Jordan Pascale, NPR, February 11, 2020
Localities in Virginia are closer to having the power to remove some 220 Confederate statues and monuments in public spaces.
Democrats, who took control of the House and Senate in November, passed two similar bills on near party-line votes on Tuesday. The bills generally allow cities to “remove, relocate, contextualize, cover or alter” monuments in public spaces.
The House version says localities must offer the monument to museums, historical societies, governments or military battlefields for 30 days before removal.
The Senate version does the same, but also has stricter provisions: a historic review, a public comment period and a requirement that the locality’s governing body must have at least a two-thirds vote to authorize the change.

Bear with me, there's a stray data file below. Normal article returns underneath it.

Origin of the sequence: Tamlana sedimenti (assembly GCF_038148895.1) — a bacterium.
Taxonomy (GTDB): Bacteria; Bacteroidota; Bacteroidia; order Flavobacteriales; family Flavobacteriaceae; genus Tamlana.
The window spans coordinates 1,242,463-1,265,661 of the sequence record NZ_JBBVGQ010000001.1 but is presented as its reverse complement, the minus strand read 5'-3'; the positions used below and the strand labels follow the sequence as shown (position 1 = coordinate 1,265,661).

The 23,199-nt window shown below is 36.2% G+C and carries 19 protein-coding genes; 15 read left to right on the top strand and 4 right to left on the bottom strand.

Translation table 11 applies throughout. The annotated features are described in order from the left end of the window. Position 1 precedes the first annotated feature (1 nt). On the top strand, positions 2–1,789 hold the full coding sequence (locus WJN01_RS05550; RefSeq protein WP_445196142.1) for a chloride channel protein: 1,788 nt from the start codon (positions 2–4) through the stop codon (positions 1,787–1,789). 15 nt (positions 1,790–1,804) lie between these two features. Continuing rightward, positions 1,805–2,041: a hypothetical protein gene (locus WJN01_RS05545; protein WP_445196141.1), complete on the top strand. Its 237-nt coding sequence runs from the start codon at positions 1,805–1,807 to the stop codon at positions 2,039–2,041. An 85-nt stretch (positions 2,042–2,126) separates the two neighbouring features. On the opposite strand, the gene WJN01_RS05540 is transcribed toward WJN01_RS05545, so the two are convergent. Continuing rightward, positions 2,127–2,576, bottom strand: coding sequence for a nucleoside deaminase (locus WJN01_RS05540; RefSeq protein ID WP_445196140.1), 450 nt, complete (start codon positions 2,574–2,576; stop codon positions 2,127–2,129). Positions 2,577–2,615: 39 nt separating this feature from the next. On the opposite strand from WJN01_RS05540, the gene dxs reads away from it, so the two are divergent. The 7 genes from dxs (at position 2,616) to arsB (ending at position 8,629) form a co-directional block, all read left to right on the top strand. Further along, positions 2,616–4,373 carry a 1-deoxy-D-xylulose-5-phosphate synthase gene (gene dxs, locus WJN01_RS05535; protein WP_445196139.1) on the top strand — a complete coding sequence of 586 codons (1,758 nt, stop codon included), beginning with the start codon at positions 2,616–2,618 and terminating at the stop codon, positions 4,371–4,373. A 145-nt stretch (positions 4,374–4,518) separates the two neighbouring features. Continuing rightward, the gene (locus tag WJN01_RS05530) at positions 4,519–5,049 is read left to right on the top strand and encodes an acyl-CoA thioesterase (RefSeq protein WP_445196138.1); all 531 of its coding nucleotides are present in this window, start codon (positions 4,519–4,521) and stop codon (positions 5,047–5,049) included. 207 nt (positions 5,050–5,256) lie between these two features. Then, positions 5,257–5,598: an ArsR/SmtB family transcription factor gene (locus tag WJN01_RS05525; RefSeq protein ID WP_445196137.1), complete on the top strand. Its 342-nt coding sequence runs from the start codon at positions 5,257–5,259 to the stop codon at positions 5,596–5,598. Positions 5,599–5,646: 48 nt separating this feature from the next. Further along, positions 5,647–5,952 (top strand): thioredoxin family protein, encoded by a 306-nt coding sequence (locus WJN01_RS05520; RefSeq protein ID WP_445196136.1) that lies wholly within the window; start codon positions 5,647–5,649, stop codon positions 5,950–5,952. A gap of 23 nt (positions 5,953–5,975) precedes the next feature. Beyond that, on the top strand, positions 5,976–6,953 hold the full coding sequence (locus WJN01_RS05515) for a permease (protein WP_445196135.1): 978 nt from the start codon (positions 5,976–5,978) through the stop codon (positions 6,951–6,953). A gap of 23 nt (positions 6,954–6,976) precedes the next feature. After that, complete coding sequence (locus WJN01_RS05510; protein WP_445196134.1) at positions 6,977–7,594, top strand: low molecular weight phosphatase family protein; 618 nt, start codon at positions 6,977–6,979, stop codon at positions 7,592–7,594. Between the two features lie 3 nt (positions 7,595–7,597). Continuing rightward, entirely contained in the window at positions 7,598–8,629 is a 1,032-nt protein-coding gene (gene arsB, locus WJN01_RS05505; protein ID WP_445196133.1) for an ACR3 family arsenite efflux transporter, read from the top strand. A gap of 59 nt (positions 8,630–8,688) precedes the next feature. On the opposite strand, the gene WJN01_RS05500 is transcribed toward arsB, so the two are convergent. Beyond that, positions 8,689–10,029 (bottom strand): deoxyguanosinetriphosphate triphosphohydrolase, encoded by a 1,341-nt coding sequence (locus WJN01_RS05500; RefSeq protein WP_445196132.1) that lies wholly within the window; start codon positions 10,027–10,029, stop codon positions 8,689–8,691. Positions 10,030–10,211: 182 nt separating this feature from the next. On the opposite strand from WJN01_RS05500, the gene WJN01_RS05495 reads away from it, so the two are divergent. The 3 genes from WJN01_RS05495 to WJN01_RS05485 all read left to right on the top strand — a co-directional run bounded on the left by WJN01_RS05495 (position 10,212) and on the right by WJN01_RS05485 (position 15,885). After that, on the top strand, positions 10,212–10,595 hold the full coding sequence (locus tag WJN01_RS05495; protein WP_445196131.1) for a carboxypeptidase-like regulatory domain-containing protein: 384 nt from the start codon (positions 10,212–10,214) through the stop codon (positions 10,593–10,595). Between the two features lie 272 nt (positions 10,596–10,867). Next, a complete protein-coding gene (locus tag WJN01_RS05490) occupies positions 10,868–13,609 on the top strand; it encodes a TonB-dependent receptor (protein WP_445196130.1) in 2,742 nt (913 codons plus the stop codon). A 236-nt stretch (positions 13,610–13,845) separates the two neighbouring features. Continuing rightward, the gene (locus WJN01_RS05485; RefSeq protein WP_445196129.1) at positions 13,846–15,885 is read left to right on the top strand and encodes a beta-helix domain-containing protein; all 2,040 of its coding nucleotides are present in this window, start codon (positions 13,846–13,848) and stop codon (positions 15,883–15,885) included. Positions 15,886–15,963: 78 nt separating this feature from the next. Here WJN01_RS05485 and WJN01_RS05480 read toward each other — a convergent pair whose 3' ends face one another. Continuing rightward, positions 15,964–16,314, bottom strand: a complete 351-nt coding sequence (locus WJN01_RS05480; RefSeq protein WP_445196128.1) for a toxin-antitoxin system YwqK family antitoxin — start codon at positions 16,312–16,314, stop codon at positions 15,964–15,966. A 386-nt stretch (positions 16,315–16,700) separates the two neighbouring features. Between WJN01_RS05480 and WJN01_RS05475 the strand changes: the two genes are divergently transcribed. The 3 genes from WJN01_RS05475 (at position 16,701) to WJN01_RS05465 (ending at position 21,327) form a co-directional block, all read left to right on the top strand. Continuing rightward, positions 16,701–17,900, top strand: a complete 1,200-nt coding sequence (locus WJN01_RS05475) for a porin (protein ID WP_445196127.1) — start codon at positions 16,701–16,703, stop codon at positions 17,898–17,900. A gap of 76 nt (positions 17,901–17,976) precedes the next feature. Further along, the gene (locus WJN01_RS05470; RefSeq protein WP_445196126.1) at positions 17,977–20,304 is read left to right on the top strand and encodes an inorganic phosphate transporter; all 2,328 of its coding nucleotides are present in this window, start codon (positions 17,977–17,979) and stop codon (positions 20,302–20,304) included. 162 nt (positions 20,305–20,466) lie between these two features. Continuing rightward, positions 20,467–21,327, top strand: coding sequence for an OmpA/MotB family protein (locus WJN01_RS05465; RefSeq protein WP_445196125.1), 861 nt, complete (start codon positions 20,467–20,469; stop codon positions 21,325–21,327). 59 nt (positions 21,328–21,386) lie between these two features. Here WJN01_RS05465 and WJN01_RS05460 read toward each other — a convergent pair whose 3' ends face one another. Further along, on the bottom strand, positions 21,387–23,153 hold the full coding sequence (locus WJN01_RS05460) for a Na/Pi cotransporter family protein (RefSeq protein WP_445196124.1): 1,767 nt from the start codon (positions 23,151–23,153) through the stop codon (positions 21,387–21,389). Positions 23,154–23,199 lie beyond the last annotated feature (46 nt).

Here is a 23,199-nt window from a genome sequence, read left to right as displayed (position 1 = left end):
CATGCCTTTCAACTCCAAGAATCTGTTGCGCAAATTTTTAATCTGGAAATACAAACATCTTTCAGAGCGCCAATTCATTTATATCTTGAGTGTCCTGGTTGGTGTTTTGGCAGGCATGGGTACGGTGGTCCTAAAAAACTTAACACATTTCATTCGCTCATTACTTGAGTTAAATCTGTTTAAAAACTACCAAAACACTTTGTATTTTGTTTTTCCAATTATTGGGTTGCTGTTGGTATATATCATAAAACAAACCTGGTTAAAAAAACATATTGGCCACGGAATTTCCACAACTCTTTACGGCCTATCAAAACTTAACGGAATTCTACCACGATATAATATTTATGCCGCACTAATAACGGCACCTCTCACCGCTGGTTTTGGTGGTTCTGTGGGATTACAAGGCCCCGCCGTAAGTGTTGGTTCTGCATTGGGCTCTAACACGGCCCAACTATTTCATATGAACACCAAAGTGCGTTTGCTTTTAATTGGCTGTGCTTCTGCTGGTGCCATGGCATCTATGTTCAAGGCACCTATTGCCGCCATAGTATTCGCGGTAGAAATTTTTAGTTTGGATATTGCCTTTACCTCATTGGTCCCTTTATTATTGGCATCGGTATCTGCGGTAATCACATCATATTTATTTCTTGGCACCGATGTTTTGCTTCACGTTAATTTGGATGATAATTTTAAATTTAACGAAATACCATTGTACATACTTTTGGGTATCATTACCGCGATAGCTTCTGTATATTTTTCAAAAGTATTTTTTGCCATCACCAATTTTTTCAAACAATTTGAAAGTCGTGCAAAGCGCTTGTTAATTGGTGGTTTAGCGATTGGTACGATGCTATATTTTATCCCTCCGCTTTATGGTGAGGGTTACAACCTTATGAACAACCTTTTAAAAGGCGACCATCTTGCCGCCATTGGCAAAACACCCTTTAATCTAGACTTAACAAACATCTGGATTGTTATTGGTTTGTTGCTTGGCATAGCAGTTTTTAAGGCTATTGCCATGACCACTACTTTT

The differences between the two will still need to be worked out.
State law has banned any modifications to the monuments. But cities including Charlottesville, Alexandria, Portsmouth and Norfolk have all indicated they want to remove statues, according to The Associated Press.
Republican lawmakers have rejected calls to allow the controversial statues to come down. They say that erases history and the fervor could spread to other controversial conflicts, like the Vietnam War.
“I do not believe this will end well,” said Republican Del. Charles Poindexter.